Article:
Following a year of stock market volatility, high inflation and other economic and world turmoil, it may be an appropriate time to reassess your investments. Regardless of recent developments, it’s always a wise practice to reexamine your holdings periodically to ensure they still suit your goals and that you’re not overexposed to risk.
Gold is one investment worth investigating, as the precious metal is often regarded as a hedge against inflation. If you’re considering adding some gold shine to your portfolio, historical data suggests that specific times of the year may be better than others for buying gold.
If you think you could benefit from investing in gold then start by requesting a free information kit to learn more about this unique opportunity.
The best months to invest in gold
Historically, some months of the year are better for gold investment than others. GoldSilver, a precious metals investment company, analyzed daily gold price changes from 1975 to 2022. According to their data, the first half of the year sees only a slight 0.6% increase on average. However, the third quarter averages a plus 3.6% price change and a 1.5% price increase in quarter four.
This data suggests the first half of the year is a better time to buy gold since the third quarter is when gold’s performance is strongest.
If we break down the data even further, you can see that the gold price is usually the lowest in January before ascending in February. According to the site’s analysis, the year’s largest price drops on average take place in March (-0.8%), June (-0.2%) and October (-0.3%). As such, the best months and times to purchase gold are usually January, March, early April, mid-June and early July.
As mentioned, the price is lowest during January, preceding a price surge. If the pattern bears out, it would seem February is a bad time to invest right when gold prices peak. That may not be true, though, because, historically, prices rise again during the third quarter and toward the end of the year. However, if you can wait until March when prices decline, you may be able to “catch the dip” and secure a better price.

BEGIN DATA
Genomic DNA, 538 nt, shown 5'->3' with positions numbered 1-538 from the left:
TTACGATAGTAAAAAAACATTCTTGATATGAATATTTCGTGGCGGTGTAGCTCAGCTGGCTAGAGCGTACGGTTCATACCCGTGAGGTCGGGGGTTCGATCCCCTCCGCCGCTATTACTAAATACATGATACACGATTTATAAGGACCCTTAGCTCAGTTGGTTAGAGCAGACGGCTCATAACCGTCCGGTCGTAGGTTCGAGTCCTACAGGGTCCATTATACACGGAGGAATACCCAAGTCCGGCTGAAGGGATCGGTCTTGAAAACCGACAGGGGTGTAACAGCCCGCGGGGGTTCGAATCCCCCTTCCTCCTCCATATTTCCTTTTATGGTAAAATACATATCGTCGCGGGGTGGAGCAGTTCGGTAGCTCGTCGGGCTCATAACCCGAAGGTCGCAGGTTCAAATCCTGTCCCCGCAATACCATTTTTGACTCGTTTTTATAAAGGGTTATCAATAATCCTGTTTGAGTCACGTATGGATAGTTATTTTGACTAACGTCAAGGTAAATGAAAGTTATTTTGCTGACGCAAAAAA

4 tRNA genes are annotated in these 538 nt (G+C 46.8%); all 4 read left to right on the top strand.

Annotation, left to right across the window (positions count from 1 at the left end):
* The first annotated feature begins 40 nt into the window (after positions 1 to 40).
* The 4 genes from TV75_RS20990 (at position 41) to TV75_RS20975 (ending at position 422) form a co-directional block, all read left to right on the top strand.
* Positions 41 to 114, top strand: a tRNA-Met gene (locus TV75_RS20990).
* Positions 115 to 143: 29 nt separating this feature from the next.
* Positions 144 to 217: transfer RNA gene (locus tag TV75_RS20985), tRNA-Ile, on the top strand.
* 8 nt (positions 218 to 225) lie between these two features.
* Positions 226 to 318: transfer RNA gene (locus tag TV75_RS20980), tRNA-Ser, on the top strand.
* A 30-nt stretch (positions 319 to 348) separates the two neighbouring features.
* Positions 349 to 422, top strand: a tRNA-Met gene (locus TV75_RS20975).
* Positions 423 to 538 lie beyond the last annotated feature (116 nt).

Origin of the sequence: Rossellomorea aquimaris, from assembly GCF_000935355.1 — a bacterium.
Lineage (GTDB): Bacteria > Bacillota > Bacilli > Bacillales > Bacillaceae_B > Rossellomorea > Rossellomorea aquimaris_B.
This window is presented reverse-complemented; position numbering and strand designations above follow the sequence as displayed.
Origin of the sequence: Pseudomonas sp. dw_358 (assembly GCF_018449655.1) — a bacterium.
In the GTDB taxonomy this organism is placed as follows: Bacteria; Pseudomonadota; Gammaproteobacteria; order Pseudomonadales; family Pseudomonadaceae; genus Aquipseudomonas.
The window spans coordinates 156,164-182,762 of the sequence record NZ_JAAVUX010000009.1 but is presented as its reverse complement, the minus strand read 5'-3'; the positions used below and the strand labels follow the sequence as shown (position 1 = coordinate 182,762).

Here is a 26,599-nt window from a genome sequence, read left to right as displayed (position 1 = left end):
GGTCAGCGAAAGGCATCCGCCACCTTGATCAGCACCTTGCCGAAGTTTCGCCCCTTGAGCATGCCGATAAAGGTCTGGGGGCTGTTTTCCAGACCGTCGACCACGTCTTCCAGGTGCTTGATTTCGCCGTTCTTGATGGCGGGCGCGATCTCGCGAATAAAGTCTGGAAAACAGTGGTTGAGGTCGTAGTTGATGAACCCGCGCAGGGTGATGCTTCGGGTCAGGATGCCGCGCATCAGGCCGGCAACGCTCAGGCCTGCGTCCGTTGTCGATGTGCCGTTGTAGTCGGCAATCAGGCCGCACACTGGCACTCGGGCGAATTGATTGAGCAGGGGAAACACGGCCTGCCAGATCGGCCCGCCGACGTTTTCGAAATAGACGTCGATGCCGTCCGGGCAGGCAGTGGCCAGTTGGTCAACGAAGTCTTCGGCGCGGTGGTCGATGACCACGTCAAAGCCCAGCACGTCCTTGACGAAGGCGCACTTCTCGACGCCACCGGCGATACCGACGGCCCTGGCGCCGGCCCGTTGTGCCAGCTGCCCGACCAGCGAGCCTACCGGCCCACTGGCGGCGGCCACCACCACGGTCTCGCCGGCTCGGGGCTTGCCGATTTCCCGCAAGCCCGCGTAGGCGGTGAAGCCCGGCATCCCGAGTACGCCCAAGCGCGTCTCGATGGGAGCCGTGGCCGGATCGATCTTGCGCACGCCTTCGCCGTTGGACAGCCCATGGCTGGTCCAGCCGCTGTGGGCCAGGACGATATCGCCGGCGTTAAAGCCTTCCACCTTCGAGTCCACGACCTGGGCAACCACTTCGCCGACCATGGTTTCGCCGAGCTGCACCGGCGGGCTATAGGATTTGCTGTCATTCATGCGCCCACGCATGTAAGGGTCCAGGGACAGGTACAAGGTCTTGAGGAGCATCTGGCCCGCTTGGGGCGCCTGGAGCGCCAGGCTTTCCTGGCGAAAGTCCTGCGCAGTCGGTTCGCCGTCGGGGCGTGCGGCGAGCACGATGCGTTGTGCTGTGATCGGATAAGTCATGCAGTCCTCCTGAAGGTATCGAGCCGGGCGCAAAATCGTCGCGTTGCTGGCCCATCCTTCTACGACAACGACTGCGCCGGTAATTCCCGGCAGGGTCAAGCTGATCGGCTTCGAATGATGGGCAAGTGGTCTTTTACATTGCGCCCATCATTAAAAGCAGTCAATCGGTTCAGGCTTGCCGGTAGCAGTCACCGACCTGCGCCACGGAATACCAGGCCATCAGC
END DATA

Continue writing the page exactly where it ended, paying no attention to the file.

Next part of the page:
But as with any investment, timing the gold market is challenging, if not impossible. While looking at these historical trends can be helpful, always remember that past performance never guarantees future performance.
According to the data, January or late December has been the best month historically to buy gold, just before prices surge in late January and February.
The lowest price of the year, historically speaking, is in January. But as the study points out, the price doesn’t return to that gold cost at the start of the following year. That means the time leading up to January may also be advantageous for gold investing.
The worst month to invest is likely September, which experiences the largest price increase of the year (1.8%) on average. There is typically a slight correction in October (-0.3%) before the price slowly rises 0.7% and 1.1% for November and December, respectively.
Don’t try to time the gold market
The aforementioned trends are merely an analysis of historical data that is bound to change in the future. Like most investments, gold prices constantly fluctuate, reacting in real time to changes in the market. While you can use past trends as information to consider, monitoring the market movements, no matter the month or season, may be more useful.
Rather than trying to time the market, consider buying gold in small amounts regularly instead of making one large purchase. This strategy can potentially deliver a lower average price. Also, keep in mind that financial experts often recommend limiting your gold allocation to 5% or 10% of your portfolio. Of course, always seek the guidance of your financial advisor before investing in gold or other assets.
You should also request a free information kit from Goldco to learn more about investing in gold.